Annual Fecal Occult Blood Test Cost-Effective Screening Option
What’s the best way to get large groups of people screened for colorectal cancer?
Surprisingly it may not be colonoscopy but fecal occult blood testing (FOBT).
A computer model has found annual home testing with a fecal occult blood test, either Hemoccult II® or Hemoccult SENSA®, is more cost-effective than colonoscopy every 10 years to screen people of average risk for colorectal cancer.
The model compared the number of life years saved under several scenarios of costs and compliance with annual testing and follow-up colonoscopies after positive guaiac tests. For the same fixed budget, more people could be screened with an FOBT and more life years saved.
Organized state and federal screening programs are faced with a complex task of choosing the right test that will get the most people screened effectively at the lowest cost. In addition to the cost of the test, program planners have to consider how many patients will follow up with repeat fecal occult list blood testing every year and how many will actually get a colonoscopy if they have a positive test.
Best case scenario: With 100 percent compliance with screeningrecommendations and follow-up testing, a budget of $1 million dollars would result in a total of 50.9, 52.8,and 40.9 additional life-years for the population of individuals screenedwith Hemoccult II, Hemoccult SENSA, and colonoscopy,respectively.
The average lifetime cost per person is $1,399 for Hemoccult II, $1,656 for Hemoccult SENSA, and $2,110 for colonoscopy as the primary screening method. Costs included colonoscopy follow-up when tests are positive.
In computing costs, a cost of $23 for FOBT and $699 for colonoscopy was used.
A program using Hemoccult II, with a screening compliance of 60 percent or higher, will yield more total life-years gained than a program using colonoscopy with 100 percent compliance. Hemoccult II will perform better than colonoscopy if at least 75 percent of those with positive guaiac-based fecal occult blood tests undergo diagnostic follow-up colonoscopies.
Only at the lowest level of compliance with testing and follow-up is colonoscopy more effective for broad public screening programs.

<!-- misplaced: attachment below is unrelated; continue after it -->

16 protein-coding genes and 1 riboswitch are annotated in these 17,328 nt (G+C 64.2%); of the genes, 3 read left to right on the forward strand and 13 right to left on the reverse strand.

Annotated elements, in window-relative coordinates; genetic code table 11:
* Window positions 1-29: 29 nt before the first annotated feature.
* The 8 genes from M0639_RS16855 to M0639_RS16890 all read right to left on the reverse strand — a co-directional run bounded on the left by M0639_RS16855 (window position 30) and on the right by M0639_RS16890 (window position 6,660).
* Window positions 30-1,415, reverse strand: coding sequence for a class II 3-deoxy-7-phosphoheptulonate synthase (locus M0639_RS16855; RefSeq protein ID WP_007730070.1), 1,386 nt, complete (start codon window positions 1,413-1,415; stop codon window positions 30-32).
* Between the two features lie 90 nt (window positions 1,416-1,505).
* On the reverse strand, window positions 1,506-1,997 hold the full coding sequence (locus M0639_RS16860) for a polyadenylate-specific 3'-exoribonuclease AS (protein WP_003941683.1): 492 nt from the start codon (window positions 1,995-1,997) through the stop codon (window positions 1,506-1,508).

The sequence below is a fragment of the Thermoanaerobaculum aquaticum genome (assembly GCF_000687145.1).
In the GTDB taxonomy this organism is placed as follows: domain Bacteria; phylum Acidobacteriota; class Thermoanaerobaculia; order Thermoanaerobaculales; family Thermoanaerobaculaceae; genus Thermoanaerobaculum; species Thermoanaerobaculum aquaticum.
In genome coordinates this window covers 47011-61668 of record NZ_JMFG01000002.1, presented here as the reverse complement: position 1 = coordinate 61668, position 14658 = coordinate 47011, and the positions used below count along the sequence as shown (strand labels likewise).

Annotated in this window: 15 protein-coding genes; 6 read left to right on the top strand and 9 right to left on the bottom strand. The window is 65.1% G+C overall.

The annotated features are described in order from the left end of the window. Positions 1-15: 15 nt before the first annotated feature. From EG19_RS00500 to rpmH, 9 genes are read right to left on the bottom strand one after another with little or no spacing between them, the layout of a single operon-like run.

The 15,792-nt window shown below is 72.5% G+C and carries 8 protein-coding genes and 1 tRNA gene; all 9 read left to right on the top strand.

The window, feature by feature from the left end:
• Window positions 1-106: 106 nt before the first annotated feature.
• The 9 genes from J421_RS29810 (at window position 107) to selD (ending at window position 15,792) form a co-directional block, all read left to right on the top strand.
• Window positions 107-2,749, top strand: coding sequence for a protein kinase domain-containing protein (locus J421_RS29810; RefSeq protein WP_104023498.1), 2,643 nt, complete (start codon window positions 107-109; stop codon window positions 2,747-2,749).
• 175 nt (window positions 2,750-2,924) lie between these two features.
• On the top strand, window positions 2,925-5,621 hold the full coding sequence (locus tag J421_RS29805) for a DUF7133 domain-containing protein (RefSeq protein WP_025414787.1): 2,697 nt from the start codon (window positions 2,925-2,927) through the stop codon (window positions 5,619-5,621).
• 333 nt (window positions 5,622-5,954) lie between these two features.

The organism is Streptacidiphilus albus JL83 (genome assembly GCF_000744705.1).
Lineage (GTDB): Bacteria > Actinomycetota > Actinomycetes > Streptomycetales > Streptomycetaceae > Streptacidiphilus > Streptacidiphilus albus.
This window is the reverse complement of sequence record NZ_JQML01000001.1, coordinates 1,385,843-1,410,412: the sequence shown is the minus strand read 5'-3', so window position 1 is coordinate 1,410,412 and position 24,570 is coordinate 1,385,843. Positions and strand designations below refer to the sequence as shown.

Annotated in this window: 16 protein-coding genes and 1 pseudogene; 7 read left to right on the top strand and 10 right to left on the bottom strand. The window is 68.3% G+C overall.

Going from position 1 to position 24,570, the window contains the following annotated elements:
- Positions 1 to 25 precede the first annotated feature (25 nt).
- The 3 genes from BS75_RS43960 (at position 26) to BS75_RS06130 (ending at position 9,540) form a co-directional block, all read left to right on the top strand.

Health economist Sujha Subramanian and her team at RTI International concluded,
Although colonoscopy is currently emerging as the most frequently performed colorectal cancer screening test in the United States, in many instances it might not be the optimal choice, especially for programs with fixed budgets. Across a broad population, as opposed to for use in a particular individual, the Hemoccult SENSA test can result in more benefit than colonoscopy. Therefore, colonoscopy should not be automatically considered the appropriate choice.
SOURCE: Subramanian et al.,Health Affairs, published online July 29, 2010. The entire article is available online.
What Does This Mean for Individuals?
This study was designed to look at public screening programs with fixed budgets, not make recommendations for individuals.
Your screening choice, as an individual, may be different.
Colonoscopy allows both screening and removal of any polyps that are found during the procedure. Per test, it is more sensitive for cancer and polyps than FOBT, but may not find all polyps. For average risk patients, it only needs to be repeated every 10 years unless polyps are discovered.
FOBT requires careful compliance to an annual screening schedule and faithful follow-up of all positive tests with a colonoscopy.
People with extra risk because of family or personal history of colorectal cancer or polyps or patients with ulcerative colitis or Crohn’s disease need to be screened with colonoscopy and more often.
Discuss the right test for you with your doctor!
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